Church growth is all the rage. For pastors, the focus is on leadership. For laymen, on “reaching people.” In the church world, church-growth is the standard of success. If a church “reaches people,” and the pastor is a “visionary leader,” then the church will be considered a success. If a church makes it into somebody’s bogus “Fastest Growing Church” list, then the growth frenzy continues with the sheep flocking to check out what innovation has been initiated to reach the masses for Christ.
Personally, I think the Emperor has no clothes.
For at least four reasons, I reject the church-growth and church-health principles taught at almost every pastor’s conference, and expressed in almost every church. Our church will be different, because I reject these principles. Although different will likely mean odd, behind-the-times, and shrinking in size, I go there anyway.
1. I refuse to believe that a “Christian community” will save anyone.
2. I reject all manipulation and aim toward persuasion.
3. I refuse to let my congregation be deceived by good feelings.
4. I reject the church as a program organization over which I am the CEO.
by Ronnie Rogers, pastor
Trinity Baptist Church
Ed.’s note: Pastor Rogers is on sermon research/study sabbatical and will not be responding to comments on this blog post.
“And Jesus came up and spoke to them, saying, ‘All authority has been given to Me in heaven and on earth. Go therefore and make disciples of all the nations, baptizing them in the name of the Father and the Son and the Holy Spirit, teaching them to observe all that I commanded you; and lo, I am with you always, even to the end of the age”’ (Matthew 28:18-20). (underline and embolden added)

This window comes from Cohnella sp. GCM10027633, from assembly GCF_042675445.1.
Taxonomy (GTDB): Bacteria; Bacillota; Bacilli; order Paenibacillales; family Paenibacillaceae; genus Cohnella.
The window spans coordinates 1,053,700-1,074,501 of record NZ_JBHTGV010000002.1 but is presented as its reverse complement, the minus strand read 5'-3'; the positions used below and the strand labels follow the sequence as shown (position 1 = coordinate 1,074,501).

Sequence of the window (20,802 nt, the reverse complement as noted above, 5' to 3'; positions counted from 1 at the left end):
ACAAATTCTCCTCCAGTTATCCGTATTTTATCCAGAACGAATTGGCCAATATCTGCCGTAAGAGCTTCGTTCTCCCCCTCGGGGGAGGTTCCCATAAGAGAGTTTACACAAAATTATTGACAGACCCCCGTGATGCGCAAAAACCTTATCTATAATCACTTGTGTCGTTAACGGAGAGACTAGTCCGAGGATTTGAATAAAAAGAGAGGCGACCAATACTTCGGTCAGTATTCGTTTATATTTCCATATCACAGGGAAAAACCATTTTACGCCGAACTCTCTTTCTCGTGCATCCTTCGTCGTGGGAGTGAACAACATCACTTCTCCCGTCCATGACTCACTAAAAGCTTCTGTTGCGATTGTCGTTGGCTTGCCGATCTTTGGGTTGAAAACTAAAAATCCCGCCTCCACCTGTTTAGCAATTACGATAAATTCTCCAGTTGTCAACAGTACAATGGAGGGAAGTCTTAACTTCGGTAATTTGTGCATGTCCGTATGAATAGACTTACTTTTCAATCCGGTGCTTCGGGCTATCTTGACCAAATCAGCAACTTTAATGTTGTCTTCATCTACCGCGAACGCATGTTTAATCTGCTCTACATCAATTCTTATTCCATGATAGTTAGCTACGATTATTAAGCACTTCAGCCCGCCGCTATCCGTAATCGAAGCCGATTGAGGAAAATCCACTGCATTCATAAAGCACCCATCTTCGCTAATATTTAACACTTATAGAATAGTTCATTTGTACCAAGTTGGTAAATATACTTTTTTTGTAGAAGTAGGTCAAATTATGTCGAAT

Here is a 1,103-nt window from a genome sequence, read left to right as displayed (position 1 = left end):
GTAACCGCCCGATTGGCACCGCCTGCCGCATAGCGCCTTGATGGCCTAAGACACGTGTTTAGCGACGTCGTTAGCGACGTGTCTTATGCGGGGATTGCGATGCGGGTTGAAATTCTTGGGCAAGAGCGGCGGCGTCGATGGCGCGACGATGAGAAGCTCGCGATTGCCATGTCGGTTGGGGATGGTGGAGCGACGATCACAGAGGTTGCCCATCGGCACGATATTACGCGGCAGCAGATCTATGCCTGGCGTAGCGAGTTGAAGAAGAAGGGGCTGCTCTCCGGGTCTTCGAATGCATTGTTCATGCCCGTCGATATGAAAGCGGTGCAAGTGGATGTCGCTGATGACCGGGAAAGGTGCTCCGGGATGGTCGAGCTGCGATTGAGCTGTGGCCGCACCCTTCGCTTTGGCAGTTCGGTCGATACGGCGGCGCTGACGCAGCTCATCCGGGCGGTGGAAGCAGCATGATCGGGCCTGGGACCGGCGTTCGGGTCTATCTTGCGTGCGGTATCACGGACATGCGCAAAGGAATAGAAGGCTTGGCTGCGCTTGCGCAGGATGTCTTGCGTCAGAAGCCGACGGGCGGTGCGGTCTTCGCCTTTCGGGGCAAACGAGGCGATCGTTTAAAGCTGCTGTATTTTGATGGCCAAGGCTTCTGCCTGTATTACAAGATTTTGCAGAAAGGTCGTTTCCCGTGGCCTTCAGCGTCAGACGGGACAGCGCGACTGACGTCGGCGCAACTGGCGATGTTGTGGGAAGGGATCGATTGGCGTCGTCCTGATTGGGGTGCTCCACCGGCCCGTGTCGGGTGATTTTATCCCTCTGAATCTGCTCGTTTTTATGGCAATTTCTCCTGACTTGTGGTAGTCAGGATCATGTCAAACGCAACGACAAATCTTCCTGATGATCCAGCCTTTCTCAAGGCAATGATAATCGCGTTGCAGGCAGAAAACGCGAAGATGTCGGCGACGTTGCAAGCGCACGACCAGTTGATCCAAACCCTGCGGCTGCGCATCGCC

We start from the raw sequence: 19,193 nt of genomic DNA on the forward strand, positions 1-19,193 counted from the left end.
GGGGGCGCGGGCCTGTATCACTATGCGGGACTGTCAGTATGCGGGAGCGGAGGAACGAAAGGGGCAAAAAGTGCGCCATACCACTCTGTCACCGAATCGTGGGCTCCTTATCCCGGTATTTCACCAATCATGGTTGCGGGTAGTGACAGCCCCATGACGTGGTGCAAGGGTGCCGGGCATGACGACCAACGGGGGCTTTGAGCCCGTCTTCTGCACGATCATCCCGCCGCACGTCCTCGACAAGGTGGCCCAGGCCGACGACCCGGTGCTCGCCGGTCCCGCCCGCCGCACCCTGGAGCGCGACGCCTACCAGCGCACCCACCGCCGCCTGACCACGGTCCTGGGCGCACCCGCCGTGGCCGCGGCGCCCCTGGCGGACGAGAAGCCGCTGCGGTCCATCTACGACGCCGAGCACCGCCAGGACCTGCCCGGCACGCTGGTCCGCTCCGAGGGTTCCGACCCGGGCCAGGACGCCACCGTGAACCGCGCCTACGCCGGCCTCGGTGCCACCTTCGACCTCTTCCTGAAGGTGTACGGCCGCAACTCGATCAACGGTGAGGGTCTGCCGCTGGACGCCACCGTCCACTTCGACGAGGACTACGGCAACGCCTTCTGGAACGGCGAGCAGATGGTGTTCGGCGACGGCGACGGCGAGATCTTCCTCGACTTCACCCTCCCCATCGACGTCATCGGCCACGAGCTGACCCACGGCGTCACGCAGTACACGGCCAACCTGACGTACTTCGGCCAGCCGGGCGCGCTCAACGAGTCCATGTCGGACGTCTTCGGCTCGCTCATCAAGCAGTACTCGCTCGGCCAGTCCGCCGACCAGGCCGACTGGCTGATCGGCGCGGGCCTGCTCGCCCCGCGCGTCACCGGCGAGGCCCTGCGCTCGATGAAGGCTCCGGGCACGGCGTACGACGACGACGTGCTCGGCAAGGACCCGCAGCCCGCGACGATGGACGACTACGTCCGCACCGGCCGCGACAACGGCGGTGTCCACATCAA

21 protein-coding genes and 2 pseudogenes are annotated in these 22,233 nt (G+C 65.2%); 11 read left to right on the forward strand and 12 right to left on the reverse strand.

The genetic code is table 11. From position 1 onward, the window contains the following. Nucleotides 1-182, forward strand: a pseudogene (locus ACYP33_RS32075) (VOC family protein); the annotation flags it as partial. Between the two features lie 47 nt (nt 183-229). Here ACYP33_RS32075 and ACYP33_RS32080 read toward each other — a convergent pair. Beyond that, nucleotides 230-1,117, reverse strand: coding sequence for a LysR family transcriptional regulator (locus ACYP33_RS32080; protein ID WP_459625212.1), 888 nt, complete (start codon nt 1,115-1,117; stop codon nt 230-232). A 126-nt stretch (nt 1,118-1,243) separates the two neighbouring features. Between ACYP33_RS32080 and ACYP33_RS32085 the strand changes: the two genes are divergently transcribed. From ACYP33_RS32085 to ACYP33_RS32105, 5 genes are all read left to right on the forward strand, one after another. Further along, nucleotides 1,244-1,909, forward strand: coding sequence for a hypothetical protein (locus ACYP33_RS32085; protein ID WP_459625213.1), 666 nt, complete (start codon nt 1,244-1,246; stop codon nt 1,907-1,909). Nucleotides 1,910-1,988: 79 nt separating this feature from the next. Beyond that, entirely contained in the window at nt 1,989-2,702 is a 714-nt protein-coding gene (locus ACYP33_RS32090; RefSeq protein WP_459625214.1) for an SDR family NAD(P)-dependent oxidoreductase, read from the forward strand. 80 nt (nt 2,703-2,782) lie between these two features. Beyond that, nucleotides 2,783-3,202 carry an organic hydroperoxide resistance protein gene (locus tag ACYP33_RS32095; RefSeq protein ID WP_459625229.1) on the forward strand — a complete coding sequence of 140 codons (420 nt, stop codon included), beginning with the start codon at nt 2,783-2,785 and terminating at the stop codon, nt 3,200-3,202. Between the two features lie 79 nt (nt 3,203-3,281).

Most often, this passage is referenced in order to emphasize missions and evangelism, and those are indeed vital components; however, the teaching task is often, albeit unwittingly, reduced to a secondary or tertiary status. Additionally, the essentialness of the breadth and depth of the teaching component is often obscured by our words and practice.
by Dr. Brad Whitt, pastor
FBC, Augusta, Ga.
This week I’m excited to begin a ten-part series of videos entitled, “Foundations: A Pastor’s Life.” This interview, conducted by Josh Saefkow, was recorded in the fall of 2013 to help give some personal insights into a pastor’s life and to answer some of the “hot button” topics of today. I pray that these videos encourage, edify and equip you to better serve and minister in your own context.
Click HERE for a 5-minute video detailing how Pastor Whitt came to know the Lord as his savior.
by Jim Davis, pastor
Grace Bible Church (SBC)
My name is Jim Davis. I am a Southern Baptist pastor, and I am reformed.
by Walker Moore, founder/president
As I write this article, I’m in Mexico with a group of students doing mission work. Forty-nine of us are jammed together in a church, living and eating, and serving God together.
The difference between my age and the students’ is getting increasingly wide. One of them asked me how old I was, and I told her “62.”
“Wow! You’re older than my grandparents!” she said, then caught herself and added, “Oh! But you look and act younger than they do.”